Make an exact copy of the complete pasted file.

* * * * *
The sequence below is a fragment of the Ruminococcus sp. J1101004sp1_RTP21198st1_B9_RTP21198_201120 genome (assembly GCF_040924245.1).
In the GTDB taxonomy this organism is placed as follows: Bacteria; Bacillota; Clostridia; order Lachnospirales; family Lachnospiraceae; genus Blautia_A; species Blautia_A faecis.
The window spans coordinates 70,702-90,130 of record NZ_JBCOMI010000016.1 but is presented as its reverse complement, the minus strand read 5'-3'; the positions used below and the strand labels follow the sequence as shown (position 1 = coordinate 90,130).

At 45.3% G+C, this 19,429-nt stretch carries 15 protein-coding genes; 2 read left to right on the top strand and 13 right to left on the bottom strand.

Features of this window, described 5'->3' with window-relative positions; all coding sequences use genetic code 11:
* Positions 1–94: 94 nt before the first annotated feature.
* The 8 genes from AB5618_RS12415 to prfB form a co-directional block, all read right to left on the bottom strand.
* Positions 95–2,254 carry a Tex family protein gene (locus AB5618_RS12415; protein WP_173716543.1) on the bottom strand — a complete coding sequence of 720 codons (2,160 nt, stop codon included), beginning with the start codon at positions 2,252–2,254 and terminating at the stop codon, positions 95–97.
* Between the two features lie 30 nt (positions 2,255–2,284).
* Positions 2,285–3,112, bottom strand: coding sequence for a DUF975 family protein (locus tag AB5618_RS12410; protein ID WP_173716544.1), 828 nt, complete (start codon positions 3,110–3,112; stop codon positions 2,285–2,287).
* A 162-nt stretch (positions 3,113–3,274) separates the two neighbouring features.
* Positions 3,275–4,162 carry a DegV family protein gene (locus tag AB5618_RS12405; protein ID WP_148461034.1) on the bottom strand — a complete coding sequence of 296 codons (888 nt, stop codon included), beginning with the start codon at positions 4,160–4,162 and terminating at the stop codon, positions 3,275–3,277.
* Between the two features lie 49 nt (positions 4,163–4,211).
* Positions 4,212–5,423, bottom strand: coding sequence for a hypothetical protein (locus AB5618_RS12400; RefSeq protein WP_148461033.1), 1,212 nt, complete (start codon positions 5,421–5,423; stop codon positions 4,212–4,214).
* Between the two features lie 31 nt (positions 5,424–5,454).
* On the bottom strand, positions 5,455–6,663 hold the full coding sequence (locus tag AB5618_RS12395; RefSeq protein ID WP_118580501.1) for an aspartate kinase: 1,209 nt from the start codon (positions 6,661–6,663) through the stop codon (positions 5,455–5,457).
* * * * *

The sequence below is a fragment of the Ruminococcus sp. J1101004sp1_RTP21198st1_B9_RTP21198_201120 genome (assembly GCF_040924245.1).
In the GTDB taxonomy this organism is placed as follows: Bacteria; Bacillota; Clostridia; order Lachnospirales; family Lachnospiraceae; genus Blautia_A; species Blautia_A faecis.
The window spans coordinates 70,702-90,130 of record NZ_JBCOMI010000016.1 but is presented as its reverse complement, the minus strand read 5'-3'; the positions used below and the strand labels follow the sequence as shown (position 1 = coordinate 90,130).

At 45.3% G+C, this 19,429-nt stretch carries 15 protein-coding genes; 2 read left to right on the top strand and 13 right to left on the bottom strand.

Features of this window, described 5'->3' with window-relative positions; all coding sequences use genetic code 11:
* Positions 1–94: 94 nt before the first annotated feature.
* The 8 genes from AB5618_RS12415 to prfB form a co-directional block, all read right to left on the bottom strand.
* Positions 95–2,254 carry a Tex family protein gene (locus AB5618_RS12415; protein WP_173716543.1) on the bottom strand — a complete coding sequence of 720 codons (2,160 nt, stop codon included), beginning with the start codon at positions 2,252–2,254 and terminating at the stop codon, positions 95–97.
* Between the two features lie 30 nt (positions 2,255–2,284).
* Positions 2,285–3,112, bottom strand: coding sequence for a DUF975 family protein (locus tag AB5618_RS12410; protein ID WP_173716544.1), 828 nt, complete (start codon positions 3,110–3,112; stop codon positions 2,285–2,287).
* A 162-nt stretch (positions 3,113–3,274) separates the two neighbouring features.
* Positions 3,275–4,162 carry a DegV family protein gene (locus tag AB5618_RS12405; protein ID WP_148461034.1) on the bottom strand — a complete coding sequence of 296 codons (888 nt, stop codon included), beginning with the start codon at positions 4,160–4,162 and terminating at the stop codon, positions 3,275–3,277.
* Between the two features lie 49 nt (positions 4,163–4,211).
* Positions 4,212–5,423, bottom strand: coding sequence for a hypothetical protein (locus AB5618_RS12400; RefSeq protein WP_148461033.1), 1,212 nt, complete (start codon positions 5,421–5,423; stop codon positions 4,212–4,214).
* Between the two features lie 31 nt (positions 5,424–5,454).
* On the bottom strand, positions 5,455–6,663 hold the full coding sequence (locus tag AB5618_RS12395; RefSeq protein ID WP_118580501.1) for an aspartate kinase: 1,209 nt from the start codon (positions 6,661–6,663) through the stop codon (positions 5,455–5,457).